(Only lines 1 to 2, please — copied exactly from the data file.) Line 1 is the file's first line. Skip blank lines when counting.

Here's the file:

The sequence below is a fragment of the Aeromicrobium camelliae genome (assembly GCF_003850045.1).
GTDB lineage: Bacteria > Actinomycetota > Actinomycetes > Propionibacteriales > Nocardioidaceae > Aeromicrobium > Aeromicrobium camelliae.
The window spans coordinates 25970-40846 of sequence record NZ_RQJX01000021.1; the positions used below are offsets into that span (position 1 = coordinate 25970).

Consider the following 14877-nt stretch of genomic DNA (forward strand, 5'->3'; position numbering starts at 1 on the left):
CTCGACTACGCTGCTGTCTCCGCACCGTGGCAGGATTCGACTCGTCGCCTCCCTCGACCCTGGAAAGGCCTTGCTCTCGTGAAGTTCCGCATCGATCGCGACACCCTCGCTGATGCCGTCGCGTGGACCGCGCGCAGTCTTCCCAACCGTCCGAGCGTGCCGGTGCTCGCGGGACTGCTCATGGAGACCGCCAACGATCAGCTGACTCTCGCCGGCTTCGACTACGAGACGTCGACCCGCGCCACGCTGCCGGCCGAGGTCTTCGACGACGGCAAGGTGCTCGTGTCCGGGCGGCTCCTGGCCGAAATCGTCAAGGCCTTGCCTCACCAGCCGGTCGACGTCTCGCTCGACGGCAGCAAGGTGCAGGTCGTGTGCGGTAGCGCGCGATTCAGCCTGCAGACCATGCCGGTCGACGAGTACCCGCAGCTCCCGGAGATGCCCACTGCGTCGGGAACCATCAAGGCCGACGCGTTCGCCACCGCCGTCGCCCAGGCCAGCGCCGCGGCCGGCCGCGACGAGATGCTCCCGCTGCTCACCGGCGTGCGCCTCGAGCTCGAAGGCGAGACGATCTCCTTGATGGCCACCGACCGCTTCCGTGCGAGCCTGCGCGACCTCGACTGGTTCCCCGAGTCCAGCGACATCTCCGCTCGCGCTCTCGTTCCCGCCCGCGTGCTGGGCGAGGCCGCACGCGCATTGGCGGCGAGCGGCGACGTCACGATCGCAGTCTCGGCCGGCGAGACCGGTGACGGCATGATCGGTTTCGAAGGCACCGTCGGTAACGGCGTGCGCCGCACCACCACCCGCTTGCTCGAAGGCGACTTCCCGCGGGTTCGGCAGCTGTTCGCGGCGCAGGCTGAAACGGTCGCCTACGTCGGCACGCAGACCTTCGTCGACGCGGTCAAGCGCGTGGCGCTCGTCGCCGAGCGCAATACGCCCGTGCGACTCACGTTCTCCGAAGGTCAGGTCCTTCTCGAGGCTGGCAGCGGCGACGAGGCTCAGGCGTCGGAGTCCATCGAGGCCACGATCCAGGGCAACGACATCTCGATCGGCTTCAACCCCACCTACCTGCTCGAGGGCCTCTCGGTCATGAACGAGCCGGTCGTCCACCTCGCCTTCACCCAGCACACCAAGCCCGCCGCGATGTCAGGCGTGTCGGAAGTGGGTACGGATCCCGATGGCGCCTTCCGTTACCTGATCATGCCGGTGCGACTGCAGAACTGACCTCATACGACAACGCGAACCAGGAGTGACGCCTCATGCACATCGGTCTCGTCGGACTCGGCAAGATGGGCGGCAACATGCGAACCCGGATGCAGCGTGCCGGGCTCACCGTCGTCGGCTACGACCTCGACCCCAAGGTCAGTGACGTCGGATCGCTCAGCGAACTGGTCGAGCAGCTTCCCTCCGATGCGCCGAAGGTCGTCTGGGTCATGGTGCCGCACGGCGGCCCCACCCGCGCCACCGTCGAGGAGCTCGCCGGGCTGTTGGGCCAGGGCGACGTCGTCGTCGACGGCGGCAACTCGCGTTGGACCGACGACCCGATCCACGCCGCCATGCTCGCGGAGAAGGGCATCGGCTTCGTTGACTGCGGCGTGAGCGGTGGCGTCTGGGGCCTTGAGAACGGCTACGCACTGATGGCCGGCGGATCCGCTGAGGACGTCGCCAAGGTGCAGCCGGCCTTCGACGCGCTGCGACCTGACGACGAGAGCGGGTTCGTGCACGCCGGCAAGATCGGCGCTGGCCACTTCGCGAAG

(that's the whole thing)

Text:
The sequence below is a fragment of the Aeromicrobium camelliae genome (assembly GCF_003850045.1).
GTDB lineage: Bacteria > Actinomycetota > Actinomycetes > Propionibacteriales > Nocardioidaceae > Aeromicrobium > Aeromicrobium camelliae.